This also ties into theories about whether or not a woman should earn more that her man (arguments which ignore same-sex couple earning dynamics). However, this leads to the idea that women don’t work to financially support their families, but to feed an ambition, yet why can’t both be true? Men responded that when jobs are scarce, men have more right to them than women, and were less likely to respond that a job was the best way for a woman to be independent. Thus, women’s careers are incorrectly perceived as superfluous to supporting a family and leads to the idea that we don’t need to make as much as a man, who may be supporting his family.
I can personally attest to this. For several years, I was financially supporting my ex-husband during his arduous job search following the 2008 recession. It didn’t bother me, as I was applying to graduate school and preparing for the financial tables to turn once I transitioned to a student stipend. However, our financial roles came as a surprise to many people, in that the thought hadn’t occurred to them that I was the prevailing breadwinner. This was again reflected in people’s perceptions about what we would do after I graduated. When I announced my interest in finding a post-doctoral position on the opposite US coast or internationally, people were surprised that I would ask my man to give up his job, start over in a new place, and move away from his family. However, I would have been expected to do the same if our career roles had been reversed.
Luckily, attitudes about female bosses are changing, even if our paychecks aren’t. Today fewer men responded that they would prefer a male boss to a female boss, and more had no preference, than they did 50 years ago. Only 23% of Americans polled preferred a woman, which is and has always been lower than the number of respondents preferring a male boss. Gender preference was also linked to the gender of your current boss, so it likely that people are as unsure of change in hierarchy as they are of specific genders in charge. Surprisingly, women were 13% more likely to want a male boss, which may be a reaction to fierce competition to become the “token woman” at a company or working group, as women or other minorities who advocate hiring another woman or minority are penalized. There is also the perception among women that a female boss less likely to promote you over herself, as she doesn’t want competition, known as Queen Bee Syndrome. This too, has been refuted, as women are shown to be more likely to mentor and develop female employees lower down on the ladder (discussed here). Interestingly, companies with higher numbers of women in leadership roles consistently do better financially than companies with low number of women in leadership roles.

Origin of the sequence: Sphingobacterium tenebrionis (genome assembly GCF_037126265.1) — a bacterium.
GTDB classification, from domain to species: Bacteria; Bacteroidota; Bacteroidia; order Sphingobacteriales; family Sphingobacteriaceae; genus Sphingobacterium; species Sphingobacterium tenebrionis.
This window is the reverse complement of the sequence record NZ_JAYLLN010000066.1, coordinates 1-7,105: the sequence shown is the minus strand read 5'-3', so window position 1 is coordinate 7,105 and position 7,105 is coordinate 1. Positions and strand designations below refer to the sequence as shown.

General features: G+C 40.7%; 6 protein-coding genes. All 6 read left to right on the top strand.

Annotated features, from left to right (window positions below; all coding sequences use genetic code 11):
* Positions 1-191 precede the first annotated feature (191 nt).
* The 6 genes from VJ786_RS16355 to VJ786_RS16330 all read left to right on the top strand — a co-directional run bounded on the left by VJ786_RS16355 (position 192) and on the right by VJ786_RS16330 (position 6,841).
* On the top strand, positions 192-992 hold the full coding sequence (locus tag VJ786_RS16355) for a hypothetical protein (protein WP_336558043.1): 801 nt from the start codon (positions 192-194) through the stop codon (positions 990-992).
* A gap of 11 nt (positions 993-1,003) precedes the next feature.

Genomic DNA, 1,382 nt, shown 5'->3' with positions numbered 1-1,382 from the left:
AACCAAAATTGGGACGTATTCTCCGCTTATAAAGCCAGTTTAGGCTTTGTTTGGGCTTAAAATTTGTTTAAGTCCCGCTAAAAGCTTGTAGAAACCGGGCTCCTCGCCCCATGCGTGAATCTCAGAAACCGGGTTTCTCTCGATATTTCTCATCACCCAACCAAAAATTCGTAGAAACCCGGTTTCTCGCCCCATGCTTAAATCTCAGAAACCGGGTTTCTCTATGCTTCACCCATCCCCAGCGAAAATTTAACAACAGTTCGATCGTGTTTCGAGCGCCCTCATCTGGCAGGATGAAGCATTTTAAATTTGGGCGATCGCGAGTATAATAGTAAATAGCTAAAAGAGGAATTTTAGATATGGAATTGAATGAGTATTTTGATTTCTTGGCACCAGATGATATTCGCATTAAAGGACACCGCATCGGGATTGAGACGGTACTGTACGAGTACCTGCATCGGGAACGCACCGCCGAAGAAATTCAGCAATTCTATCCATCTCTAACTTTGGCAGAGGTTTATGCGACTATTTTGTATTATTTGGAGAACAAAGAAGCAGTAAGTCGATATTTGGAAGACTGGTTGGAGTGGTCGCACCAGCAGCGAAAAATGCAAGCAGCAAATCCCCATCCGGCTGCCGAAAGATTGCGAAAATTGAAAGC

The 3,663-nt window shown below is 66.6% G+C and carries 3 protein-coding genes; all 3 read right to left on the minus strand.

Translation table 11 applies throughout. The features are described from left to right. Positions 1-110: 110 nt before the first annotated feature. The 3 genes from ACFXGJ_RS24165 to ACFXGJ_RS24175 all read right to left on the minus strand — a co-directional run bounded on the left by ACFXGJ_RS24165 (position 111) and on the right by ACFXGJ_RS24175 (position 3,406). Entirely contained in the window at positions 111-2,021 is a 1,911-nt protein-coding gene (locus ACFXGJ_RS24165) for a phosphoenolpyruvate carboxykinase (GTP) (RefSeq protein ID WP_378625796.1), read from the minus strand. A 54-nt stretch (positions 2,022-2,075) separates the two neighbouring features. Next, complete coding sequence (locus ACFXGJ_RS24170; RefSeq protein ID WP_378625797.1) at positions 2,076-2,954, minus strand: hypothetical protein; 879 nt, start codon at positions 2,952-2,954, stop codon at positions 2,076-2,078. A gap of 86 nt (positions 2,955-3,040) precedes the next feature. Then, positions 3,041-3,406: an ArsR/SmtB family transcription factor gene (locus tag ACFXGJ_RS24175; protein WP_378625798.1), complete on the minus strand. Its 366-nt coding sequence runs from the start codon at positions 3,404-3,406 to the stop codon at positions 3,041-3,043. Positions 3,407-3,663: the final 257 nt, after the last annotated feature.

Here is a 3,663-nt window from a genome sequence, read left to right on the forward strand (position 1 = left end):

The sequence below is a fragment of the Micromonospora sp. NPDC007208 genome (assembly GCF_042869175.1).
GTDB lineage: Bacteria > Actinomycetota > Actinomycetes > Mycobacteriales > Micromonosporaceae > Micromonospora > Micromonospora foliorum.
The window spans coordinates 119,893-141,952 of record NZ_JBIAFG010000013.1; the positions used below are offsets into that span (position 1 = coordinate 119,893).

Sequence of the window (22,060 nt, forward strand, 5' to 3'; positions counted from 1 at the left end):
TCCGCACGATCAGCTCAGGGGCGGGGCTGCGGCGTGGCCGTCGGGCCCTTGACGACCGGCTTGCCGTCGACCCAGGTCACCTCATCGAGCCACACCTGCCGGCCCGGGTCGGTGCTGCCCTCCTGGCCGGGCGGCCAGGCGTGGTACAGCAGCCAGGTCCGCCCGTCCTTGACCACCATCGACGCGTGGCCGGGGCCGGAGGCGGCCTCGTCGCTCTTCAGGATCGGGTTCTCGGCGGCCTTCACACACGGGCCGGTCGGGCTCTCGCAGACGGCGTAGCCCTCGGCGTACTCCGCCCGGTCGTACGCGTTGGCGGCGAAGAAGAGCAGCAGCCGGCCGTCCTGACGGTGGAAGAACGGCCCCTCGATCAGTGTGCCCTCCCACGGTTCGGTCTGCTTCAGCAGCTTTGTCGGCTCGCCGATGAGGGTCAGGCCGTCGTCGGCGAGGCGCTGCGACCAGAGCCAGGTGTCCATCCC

So how do we act more confidently without being arrogant or dominating, prove that we are great at math and science without being narcissistic, or have a family but not make a big deal of it? The best way to change public misconceptions is to prove them wrong. My advice, for women, for everyone: just be yourself. Be your best self. Be friendly and open, but judiciously say “no” to demands on your time. Remember who you are, where you want to go, and be comfortable in your skin. Feel free to be feminine, masculine, or whatever (just remember to be professional). As you work your way through your career, you should remember to be humble; after all, there is always someone out there that knows more than you do, but you also need to remember that you are intelligent, hard working, and you deserve to be where you are.